Avid Pro Tools named “most dangerous” software to search for online

The software’s popularity means searching for it could mean a run-in with hackers.

Music Producer

Image: Getty Images

Avid Technology’s Pro Tools has been named as the “most dangerous” software to search for online in a new study.

The popular DAW is used by music industry massives such as Mark Ronson and Dr.Dre, but its popularity appears to make searches for the software “a goldmine for hackers”.

According to a study conducted by Surfshark, just over 64 per cent of search results for Avid products (Pro Tools, Media Composer, and Sibelius) contain malware. And not only did Avid software rank number one in the creative category, but it was ranked the most dangerous software overall, across all categories in the study.

Take a look at the results for the “creative category” below:

Most dangerous creative softwares to search for
Image: Surfshark

The study concludes by recommending that hopeful producers stay safe by only clicking on results from known websites when downloading trial versions, and choosing HTTPS (https://) websites over HTTP websites (http://) which guarantee an encrypted connection where your data is secure.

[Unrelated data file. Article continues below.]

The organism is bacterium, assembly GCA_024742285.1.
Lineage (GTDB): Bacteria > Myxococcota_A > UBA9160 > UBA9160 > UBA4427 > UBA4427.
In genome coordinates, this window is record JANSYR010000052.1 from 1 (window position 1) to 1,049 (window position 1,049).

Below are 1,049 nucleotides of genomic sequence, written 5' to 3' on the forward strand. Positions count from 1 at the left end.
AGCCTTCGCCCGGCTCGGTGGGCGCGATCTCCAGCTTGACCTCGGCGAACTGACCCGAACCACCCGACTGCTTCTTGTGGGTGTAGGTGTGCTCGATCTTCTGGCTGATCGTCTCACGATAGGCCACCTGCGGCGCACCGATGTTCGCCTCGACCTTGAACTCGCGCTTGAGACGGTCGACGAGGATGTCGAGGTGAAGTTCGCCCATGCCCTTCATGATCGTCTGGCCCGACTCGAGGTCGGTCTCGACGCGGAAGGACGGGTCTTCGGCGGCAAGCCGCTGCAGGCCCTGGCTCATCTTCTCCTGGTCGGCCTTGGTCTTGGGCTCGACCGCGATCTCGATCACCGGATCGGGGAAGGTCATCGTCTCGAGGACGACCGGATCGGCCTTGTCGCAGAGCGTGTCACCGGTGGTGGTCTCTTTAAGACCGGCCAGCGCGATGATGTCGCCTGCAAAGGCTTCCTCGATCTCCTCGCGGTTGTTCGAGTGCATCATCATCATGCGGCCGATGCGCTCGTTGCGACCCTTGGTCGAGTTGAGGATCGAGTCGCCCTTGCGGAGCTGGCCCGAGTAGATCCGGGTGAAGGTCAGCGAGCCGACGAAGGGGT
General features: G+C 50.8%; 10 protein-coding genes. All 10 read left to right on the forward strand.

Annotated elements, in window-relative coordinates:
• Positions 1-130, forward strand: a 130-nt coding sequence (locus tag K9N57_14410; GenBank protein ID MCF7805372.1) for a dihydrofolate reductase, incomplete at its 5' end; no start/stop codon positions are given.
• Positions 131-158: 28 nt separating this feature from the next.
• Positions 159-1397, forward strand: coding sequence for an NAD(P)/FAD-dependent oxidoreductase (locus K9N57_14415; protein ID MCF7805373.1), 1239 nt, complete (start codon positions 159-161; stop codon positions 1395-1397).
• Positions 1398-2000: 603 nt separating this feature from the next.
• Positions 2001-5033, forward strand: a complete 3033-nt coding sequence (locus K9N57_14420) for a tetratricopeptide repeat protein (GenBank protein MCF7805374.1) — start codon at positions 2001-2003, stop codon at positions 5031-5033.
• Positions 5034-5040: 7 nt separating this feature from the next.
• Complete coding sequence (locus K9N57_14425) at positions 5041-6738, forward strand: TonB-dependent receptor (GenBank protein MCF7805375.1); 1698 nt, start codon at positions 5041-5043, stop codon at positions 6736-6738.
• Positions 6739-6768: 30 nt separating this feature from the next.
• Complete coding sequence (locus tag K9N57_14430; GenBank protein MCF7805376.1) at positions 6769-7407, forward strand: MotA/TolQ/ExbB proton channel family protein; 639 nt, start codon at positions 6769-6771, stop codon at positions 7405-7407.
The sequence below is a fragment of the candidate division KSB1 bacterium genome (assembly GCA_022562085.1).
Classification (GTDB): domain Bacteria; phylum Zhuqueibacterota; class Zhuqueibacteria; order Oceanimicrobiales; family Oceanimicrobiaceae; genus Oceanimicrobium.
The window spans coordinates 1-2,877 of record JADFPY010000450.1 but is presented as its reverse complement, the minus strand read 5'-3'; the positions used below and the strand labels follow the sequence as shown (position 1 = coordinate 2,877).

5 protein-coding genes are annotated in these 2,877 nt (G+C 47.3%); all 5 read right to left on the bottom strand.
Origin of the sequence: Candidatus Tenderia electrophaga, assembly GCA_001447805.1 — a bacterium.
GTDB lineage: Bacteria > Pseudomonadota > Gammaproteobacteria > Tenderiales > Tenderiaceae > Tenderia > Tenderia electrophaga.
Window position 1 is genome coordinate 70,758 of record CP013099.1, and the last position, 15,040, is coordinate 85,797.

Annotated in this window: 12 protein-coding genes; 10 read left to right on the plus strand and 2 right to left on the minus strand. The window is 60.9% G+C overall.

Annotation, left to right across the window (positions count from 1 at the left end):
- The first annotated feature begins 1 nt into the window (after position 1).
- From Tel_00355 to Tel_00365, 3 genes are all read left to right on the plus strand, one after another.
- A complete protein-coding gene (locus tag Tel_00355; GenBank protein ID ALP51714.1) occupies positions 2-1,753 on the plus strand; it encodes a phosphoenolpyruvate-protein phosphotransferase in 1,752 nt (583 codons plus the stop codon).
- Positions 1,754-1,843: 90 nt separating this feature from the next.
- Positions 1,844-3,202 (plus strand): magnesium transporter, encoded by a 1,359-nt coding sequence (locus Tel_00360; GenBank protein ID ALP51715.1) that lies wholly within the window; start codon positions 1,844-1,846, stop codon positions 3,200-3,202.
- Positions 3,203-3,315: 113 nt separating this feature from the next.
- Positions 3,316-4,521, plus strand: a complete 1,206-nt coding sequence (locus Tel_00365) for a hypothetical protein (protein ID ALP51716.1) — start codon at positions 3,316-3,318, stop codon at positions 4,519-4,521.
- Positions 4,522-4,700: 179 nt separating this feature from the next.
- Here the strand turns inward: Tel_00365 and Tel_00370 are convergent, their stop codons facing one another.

In September, Avid Technology unveiled Pro Tools Intro, a free version of Pro Tools alongside the new Pro Tools 2022.9. Built on the same code base as the latest full version of the software, Pro Tools Intro was designed to bring the software’s workflow to a wider user base. It provided users with eight audio tracks, eight instrument tracks and eight MIDI tracks.

Mark Ronson announced that his BBC Maestro production course, which was launched in July, covers how to use Ableton Live, Pro Tools and Logic. He said of the launch (via NME), “When I started I learnt stuff from other people, watching other people [and] being around the studio and I was lucky enough to be around some great people from The Dap-Kings to Questlove… but not everybody has that opportunity.”

He concluded, “In the beginning, I guess I was more possessive of that and if someone asked me how I made a certain sound I’d be like, ‘screw you go make your own sound!’ but now I’m excited about passing that stuff on.”


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